• After the height comes the depth (based on ingame sphere) or width on the y-axis. Since the radius of the galaxy is far bigger than its height, it seems to use three glyphs instead of two for accuracy. This is calculated up (1-2048) for left to right and down (4096-2049) from right to left. So Insect-Quadforce-Quadforce (or 8/16/16) will lead to the galaxy's edge on the bottom and Dragonfly-Dawn-Dawn (or 9/1/1) will lead to the galaxy's edge on the top. This means the Gamma and Delta Quadrant edges are harder to reach with portals.
  • The last glyphs mark the x axis. This is calculated exactly the same as the y axis and thus up (1-2048) for left to right and down (4096-2049) from right to left from the center. So Insect-Quadforce-Quadforce (or 8/16/16) will lead to the galaxy's edge on the right and Dragonfly-Dawn-Dawn (or 9/1/1) will lead to the galaxy's edge on the left. This means the Beta and Delta Quadrant edges are harder to reach with portals.
  • If four glyphs were used for distance, in theory this would allow galaxies with a radius of 16.35 million ly. Euclid only has a radius of 1.15 million ly in its corners. In that light it makes sense for the last three glyphs to handle distances which roughly amounts to 1.1 million ly of radius. This however complicates the existence of portals in the galactic corners which are barely reachable.
  • If the triple glyph segments are changed for x or y, the distance jumped changes between 250-500ly per glyph on the axis. So one area/region seems to be about 500ly squared, but not cubed (lower height).
  • Exotic and dead planets have portals and those can be found with stargates... portals. This address however is seen as an anomaly and wills the portal into existence. The sequence says "Error" even if the address is correct. It still connects! It is unclear if portals on these worlds exist without being called upon. They spawn repeteadly once visited.
  • The easiest corner of the galaxy to find is the Alpha Spiral due to only needing 9 glyphs.
  • The most neutral (z=0) extreme coordinates are:
  • [2][1/1/1][1/1][9/1/1][1/1/1] - North Pole Boreas
  • [2][1/1/1][1/1][1/1/1][8/16/16] - East Pole Eurus
  • [2][1/1/1][1/1][8/16/16][1/1/1] - South Pole Notus
  • [2][1/1/1][1/1][1/1/1][9/1/1] - West Pole Zephyrus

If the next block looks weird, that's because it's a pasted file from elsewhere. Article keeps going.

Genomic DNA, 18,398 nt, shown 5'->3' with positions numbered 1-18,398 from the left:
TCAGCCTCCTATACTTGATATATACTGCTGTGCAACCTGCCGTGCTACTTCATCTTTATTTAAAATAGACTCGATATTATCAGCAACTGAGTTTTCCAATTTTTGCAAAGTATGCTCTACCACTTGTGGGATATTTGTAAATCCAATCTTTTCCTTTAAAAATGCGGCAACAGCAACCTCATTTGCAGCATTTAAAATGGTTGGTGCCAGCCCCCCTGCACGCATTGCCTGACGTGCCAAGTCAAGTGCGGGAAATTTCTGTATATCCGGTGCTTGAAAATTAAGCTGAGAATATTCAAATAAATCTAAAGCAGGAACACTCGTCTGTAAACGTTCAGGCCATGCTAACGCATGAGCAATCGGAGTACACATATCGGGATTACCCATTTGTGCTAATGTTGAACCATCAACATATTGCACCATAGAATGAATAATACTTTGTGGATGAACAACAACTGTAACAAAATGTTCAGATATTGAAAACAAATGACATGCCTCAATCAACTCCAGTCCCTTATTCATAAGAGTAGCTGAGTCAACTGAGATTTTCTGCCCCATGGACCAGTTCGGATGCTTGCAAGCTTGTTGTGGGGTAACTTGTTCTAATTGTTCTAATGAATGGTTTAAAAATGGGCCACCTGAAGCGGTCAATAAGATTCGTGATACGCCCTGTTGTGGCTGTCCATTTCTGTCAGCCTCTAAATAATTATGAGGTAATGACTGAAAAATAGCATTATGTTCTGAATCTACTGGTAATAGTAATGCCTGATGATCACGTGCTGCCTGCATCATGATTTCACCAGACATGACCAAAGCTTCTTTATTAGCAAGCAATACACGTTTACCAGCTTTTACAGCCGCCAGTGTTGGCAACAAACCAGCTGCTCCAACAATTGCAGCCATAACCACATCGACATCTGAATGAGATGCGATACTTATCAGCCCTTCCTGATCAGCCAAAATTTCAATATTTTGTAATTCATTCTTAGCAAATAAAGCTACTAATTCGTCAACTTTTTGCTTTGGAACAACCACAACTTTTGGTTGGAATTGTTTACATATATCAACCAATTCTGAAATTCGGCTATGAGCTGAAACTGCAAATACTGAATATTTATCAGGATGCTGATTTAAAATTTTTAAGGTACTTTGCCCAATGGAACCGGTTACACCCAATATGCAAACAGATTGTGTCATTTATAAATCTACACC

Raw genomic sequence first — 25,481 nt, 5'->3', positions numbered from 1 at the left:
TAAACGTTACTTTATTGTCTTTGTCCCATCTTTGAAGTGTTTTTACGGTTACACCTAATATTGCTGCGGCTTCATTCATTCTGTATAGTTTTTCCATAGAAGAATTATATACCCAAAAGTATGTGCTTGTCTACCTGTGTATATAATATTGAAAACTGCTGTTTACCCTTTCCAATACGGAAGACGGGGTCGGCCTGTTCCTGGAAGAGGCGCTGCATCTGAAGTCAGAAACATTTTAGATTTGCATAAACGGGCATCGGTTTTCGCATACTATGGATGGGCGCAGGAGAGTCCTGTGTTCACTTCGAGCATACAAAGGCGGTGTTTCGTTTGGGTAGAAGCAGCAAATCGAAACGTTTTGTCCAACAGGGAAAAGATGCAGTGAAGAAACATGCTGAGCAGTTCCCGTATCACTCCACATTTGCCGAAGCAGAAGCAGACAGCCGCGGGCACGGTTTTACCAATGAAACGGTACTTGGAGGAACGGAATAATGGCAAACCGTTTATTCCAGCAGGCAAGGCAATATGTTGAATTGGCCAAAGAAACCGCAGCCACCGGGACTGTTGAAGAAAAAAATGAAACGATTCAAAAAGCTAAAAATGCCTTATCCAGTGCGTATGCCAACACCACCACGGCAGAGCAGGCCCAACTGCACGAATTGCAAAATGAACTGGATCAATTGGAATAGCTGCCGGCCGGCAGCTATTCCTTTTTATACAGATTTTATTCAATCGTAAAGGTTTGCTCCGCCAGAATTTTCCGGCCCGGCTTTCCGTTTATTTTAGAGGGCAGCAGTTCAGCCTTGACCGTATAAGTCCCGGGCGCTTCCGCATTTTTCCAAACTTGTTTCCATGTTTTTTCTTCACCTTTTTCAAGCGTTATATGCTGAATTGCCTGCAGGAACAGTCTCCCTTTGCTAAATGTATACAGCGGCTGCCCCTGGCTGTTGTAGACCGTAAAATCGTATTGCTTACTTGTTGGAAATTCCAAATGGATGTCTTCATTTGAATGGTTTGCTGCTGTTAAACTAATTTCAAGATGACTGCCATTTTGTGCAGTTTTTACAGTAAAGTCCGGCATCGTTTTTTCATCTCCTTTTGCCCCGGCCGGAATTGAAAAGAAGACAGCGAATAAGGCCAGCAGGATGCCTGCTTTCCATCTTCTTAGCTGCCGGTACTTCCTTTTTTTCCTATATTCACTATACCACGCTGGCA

• [2][1/1/1][1/1][9/1/1][9/1/1] - Alpha Spiral Alpha Polaris
  • [2][1/1/1][1/1][9/1/1][8/16/16] - Beta Spiral Beta Polaris
  • [2][1/1/1][1/1][8/16/16][9/1/1] - Gamma Spiral Gamma Polaris
  • [2][1/1/1][1/1][8/16/16][8/16/16] - Delta Spiral Delta Polaris
  • The addresses are error proximity teleports but are easier to remember!

Activation[edit | edit source]

Portals must first be activated before they can be used to travel. Oxide elements, isotope elements, and silicate elements will be needed to charge the 16 portal glyphs.

Portal Glyphs[edit | edit source]

Below are the Glyphs used for the portals.

An unlocked Portal bearing various Glyphs.

They have to be unlocked via Traveller Graves before a portal can be used to travel to another planet.

Addresses[edit | edit source]

An address in the portal system is a unique 12 glyph combination of the above glyphs. The same glyph can be used multiple times. Below you will see an example of an address to a portal


Known Portal locations[edit | edit source]

For a list of known (and often marked portals) see the Portal Catalogue.

History[edit | edit source]

First announced during the 2014 Game Awards, portals have the ability to take the player to a random part of the galaxy. In the pre-release version of the game, the only planets known to have portals were Gorogohl and Yaasrij.

They normally appear as an individual portal, but some have been discovered with multiple smaller portals surrounding a larger one.

Gallery[edit | edit source]

Portals in player's Starting Planet or Starting System:

Pre-release portals: